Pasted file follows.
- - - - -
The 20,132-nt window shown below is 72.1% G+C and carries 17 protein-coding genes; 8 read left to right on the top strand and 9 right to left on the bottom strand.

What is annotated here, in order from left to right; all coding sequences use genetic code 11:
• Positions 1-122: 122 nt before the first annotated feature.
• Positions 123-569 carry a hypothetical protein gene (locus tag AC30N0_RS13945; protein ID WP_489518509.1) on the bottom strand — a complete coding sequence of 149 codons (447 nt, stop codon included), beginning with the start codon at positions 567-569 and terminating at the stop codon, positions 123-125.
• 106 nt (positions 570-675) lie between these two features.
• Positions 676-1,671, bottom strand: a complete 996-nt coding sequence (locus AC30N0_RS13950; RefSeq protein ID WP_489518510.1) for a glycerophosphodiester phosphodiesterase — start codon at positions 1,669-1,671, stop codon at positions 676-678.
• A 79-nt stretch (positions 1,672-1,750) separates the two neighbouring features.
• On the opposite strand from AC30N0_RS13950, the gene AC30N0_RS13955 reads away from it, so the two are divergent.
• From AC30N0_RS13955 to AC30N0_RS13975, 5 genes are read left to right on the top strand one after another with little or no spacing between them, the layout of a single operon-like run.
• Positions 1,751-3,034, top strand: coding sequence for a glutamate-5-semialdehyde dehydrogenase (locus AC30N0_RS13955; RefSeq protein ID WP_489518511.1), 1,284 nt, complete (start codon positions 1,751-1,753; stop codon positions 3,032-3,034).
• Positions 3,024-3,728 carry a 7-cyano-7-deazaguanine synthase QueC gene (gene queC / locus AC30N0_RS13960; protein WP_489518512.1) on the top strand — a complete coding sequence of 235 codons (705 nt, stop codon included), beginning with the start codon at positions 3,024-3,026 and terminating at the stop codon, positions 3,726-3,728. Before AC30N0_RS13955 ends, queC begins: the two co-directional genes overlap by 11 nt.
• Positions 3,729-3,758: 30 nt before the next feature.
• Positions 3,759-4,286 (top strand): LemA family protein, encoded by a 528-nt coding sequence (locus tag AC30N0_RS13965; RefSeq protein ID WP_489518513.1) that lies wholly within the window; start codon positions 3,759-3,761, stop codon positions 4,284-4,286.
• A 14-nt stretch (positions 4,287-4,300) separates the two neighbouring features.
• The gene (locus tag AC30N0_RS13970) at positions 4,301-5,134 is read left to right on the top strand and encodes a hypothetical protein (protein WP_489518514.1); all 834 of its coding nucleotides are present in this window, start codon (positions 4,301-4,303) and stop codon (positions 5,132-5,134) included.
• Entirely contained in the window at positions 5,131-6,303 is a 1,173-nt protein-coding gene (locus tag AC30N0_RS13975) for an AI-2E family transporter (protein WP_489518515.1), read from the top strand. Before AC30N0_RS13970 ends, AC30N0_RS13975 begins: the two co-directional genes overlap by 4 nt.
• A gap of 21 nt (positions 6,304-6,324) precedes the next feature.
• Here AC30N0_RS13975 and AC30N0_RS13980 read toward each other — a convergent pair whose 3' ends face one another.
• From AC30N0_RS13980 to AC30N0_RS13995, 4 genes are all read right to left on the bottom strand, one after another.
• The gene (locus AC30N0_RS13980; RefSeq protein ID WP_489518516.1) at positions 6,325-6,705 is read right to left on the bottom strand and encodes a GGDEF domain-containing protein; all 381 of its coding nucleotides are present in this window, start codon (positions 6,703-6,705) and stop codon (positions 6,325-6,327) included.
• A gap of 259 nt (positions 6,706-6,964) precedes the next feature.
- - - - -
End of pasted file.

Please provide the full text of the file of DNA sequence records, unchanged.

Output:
The 20,132-nt window shown below is 72.1% G+C and carries 17 protein-coding genes; 8 read left to right on the top strand and 9 right to left on the bottom strand.

What is annotated here, in order from left to right; all coding sequences use genetic code 11:
• Positions 1-122: 122 nt before the first annotated feature.
• Positions 123-569 carry a hypothetical protein gene (locus tag AC30N0_RS13945; protein ID WP_489518509.1) on the bottom strand — a complete coding sequence of 149 codons (447 nt, stop codon included), beginning with the start codon at positions 567-569 and terminating at the stop codon, positions 123-125.
• 106 nt (positions 570-675) lie between these two features.
• Positions 676-1,671, bottom strand: a complete 996-nt coding sequence (locus AC30N0_RS13950; RefSeq protein ID WP_489518510.1) for a glycerophosphodiester phosphodiesterase — start codon at positions 1,669-1,671, stop codon at positions 676-678.
• A 79-nt stretch (positions 1,672-1,750) separates the two neighbouring features.
• On the opposite strand from AC30N0_RS13950, the gene AC30N0_RS13955 reads away from it, so the two are divergent.
• From AC30N0_RS13955 to AC30N0_RS13975, 5 genes are read left to right on the top strand one after another with little or no spacing between them, the layout of a single operon-like run.
• Positions 1,751-3,034, top strand: coding sequence for a glutamate-5-semialdehyde dehydrogenase (locus AC30N0_RS13955; RefSeq protein ID WP_489518511.1), 1,284 nt, complete (start codon positions 1,751-1,753; stop codon positions 3,032-3,034).
• Positions 3,024-3,728 carry a 7-cyano-7-deazaguanine synthase QueC gene (gene queC / locus AC30N0_RS13960; protein WP_489518512.1) on the top strand — a complete coding sequence of 235 codons (705 nt, stop codon included), beginning with the start codon at positions 3,024-3,026 and terminating at the stop codon, positions 3,726-3,728. Before AC30N0_RS13955 ends, queC begins: the two co-directional genes overlap by 11 nt.
• Positions 3,729-3,758: 30 nt before the next feature.
• Positions 3,759-4,286 (top strand): LemA family protein, encoded by a 528-nt coding sequence (locus tag AC30N0_RS13965; RefSeq protein ID WP_489518513.1) that lies wholly within the window; start codon positions 3,759-3,761, stop codon positions 4,284-4,286.
• A 14-nt stretch (positions 4,287-4,300) separates the two neighbouring features.
• The gene (locus tag AC30N0_RS13970) at positions 4,301-5,134 is read left to right on the top strand and encodes a hypothetical protein (protein WP_489518514.1); all 834 of its coding nucleotides are present in this window, start codon (positions 4,301-4,303) and stop codon (positions 5,132-5,134) included.
• Entirely contained in the window at positions 5,131-6,303 is a 1,173-nt protein-coding gene (locus tag AC30N0_RS13975) for an AI-2E family transporter (protein WP_489518515.1), read from the top strand. Before AC30N0_RS13970 ends, AC30N0_RS13975 begins: the two co-directional genes overlap by 4 nt.
• A gap of 21 nt (positions 6,304-6,324) precedes the next feature.
• Here AC30N0_RS13975 and AC30N0_RS13980 read toward each other — a convergent pair whose 3' ends face one another.
• From AC30N0_RS13980 to AC30N0_RS13995, 4 genes are all read right to left on the bottom strand, one after another.
• The gene (locus AC30N0_RS13980; RefSeq protein ID WP_489518516.1) at positions 6,325-6,705 is read right to left on the bottom strand and encodes a GGDEF domain-containing protein; all 381 of its coding nucleotides are present in this window, start codon (positions 6,703-6,705) and stop codon (positions 6,325-6,327) included.
• A gap of 259 nt (positions 6,706-6,964) precedes the next feature.